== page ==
Pick

Writer-director Quentin Tarantino (Pulp Fiction, Kill Bill, Inglourious Basterds, Django Unchained, The Hateful Eight) helms this story set in 1969 Hollywood about fading TV star Rick Dalton (Leonardo DiCaprio) and his stunt double Cliff Booth (Brad Pitt) as they struggle to remain relevant in the changing entertainment industry. Tarantino’s ninth film features an ensemble cast and multiple storylines.

Tarantino takes us on an entertaining albeit meandering ride through 1969 Hollywood, where he’s mixed real life characters like Charlie Manson (Damon Herriman) and his “family,” rising starlet Sharon Tate (Margot Robbie) and her director husband Roman Polanski (Rafal Zawierucher), martial arts star Bruce Lee (Mike Moh), and actor Steve McQueen (Damian Lewis), with fictional ones like our protagonists Rick and Cliff.

Some of the facts of the film are true, for instance that the Manson family lived on George Spahn’s (Bruce Dern) Spahn Movie Ranch, but like Inglourious Basterds, Tarantino’s got some historical revisions in mind.

Knowing the real history behind the Manson murders sets up viewers for the twists and turns to come, and even at two hours and 41 minutes, the film doesn’t feel slow; however, it also doesn’t seem like it’s in much of a rush to reach its conclusion. Instead, this is a film to be savored for its attention to detail and remarkable performances.

The film’s mise-en-scène is incredible. Tarantino had vintage Hollywood marquees and landmarks restored to their 1969 glory or made use of landmarks that have changed little, such as Musso & Frank Grill and the Playboy Mansion and its famed grotto. The costumes are also amazing—from the Manson family’s hippy garb to Rick’s swank mock turtlenecks to unctuous Hollywood mover and shaker Marvin Schwarzs’ (Al Pacino) double-breasted power suit. Some enterprising entrepreneur should start silk screening Champion Spark Plug T-shirts like the one Cliff’s wearing. They’ll make a mint! And the cars! Holy moly! You’ll feel transported to the era.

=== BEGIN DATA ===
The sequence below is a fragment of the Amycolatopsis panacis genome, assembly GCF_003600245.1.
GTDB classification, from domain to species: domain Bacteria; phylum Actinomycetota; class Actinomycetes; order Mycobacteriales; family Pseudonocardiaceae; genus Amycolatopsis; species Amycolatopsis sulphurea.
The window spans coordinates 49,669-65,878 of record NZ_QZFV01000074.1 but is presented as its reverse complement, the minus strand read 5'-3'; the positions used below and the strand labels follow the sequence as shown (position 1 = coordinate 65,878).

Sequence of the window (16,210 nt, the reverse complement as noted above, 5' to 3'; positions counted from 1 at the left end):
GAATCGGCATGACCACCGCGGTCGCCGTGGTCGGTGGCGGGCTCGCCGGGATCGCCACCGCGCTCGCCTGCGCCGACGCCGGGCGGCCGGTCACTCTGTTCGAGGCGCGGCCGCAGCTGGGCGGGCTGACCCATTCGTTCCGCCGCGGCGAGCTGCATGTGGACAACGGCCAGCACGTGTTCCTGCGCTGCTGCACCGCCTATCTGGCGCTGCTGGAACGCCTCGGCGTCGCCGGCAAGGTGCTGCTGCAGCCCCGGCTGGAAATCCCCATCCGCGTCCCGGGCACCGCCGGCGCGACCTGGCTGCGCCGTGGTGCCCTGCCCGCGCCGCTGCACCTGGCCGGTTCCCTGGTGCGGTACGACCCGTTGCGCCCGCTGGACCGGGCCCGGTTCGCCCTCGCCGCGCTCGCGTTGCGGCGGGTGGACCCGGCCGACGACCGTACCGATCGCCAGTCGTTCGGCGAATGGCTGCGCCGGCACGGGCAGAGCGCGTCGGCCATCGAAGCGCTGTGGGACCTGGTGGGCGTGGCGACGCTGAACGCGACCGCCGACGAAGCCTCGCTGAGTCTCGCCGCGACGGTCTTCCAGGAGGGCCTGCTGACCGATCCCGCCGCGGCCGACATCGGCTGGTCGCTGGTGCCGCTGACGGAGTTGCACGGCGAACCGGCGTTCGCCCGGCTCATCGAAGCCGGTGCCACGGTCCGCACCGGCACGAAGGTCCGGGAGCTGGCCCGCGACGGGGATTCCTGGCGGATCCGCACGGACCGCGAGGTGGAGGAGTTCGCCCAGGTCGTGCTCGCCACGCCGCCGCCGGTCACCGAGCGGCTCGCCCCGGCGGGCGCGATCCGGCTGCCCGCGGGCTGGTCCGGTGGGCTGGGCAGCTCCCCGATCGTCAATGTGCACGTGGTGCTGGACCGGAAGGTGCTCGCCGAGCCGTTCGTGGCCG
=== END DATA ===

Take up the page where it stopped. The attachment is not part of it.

As for the acting, Pitt’s fantastic here, taking on a speech pattern that’s as memorable as the one he used as Lt. Aldo Raine in Inglourious Basterds. Cliff is the character most comfortable in his own skin. The laconic stuntman is perfectly happy being Rick’s gopher, and he’s the biggest badass in Hollywood though he keeps it low key.

DiCaprio has a more complex job to do playing an actor who we see acting. That’s some meta-level work. Rick’s confidence is waning, and his interactions with Schwarzs and a child actor (not “actress,” which she finds demeaning) named Trudi (a truly remarkable Julia Butters) are highlights of a highlights-filled film. Trudi’s character also offers Tarantino a chance to comment on Method Acting. She’s so much more together and mature than Rick, and that’s hilarious. Tarantino lets his actors shine bright.

There’s so much more I could discuss here, like Tarantino’s obvious foot fetish, how he characterizes Sharon Tate and whether he’s guilty of using her as mere window dressing, how he simultaneously romanticizes and tears down his heroes like Bruce Lee.

Tarantino has repeatedly said he wants to make the kinds of films he wants to watch. Choosing to examine the societal disruption caused by the rise of the counterculture manifested in the extreme as Manson’s family, using Spaghetti Westerns and B-movies as a backdrop, exploring masculinity and misogyny through Rick and Cliff’s friendship—it’s all very ambitious, and the film bears repeated viewings. It’s classic excessive Tarantino, so if you like his filmmaking, you’ll love this. I did. (161 min.)